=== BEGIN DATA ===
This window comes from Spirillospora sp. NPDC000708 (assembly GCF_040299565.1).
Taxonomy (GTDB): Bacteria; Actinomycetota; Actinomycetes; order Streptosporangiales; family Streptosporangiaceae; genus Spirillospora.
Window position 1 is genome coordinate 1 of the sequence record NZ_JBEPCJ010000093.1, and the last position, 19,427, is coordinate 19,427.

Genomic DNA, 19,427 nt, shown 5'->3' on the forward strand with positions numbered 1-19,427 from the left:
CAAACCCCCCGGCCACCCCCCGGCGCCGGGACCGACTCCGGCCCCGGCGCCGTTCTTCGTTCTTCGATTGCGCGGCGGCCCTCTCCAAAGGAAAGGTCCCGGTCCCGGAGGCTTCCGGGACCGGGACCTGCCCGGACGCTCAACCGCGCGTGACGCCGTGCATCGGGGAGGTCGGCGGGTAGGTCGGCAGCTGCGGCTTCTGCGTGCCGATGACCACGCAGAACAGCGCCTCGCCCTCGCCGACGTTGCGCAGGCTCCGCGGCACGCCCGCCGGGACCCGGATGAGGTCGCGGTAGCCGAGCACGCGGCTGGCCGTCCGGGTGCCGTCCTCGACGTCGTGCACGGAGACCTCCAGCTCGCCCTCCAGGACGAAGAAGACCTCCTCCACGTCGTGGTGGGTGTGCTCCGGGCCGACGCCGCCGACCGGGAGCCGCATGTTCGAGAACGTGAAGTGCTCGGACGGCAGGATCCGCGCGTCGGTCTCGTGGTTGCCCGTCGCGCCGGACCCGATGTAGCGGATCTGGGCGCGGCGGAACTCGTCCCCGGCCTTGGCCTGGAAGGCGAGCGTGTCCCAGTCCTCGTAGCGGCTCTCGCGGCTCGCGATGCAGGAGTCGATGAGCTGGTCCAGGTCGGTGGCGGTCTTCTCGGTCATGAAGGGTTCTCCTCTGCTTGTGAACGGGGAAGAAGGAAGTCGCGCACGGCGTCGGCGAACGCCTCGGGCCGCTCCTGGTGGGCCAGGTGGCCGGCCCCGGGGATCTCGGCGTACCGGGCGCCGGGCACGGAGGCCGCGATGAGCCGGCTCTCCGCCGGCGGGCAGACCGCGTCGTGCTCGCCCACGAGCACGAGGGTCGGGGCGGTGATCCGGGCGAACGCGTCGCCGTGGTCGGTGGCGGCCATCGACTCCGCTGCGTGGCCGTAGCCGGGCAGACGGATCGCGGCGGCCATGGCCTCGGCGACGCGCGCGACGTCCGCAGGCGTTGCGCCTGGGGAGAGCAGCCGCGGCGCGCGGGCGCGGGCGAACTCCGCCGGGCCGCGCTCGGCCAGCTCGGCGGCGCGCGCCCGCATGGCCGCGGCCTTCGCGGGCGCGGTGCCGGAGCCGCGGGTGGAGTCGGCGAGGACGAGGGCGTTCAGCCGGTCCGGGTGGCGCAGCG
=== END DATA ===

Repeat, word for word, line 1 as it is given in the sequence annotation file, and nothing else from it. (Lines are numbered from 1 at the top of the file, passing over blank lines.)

This window comes from Spirillospora sp. NPDC000708 (assembly GCF_040299565.1).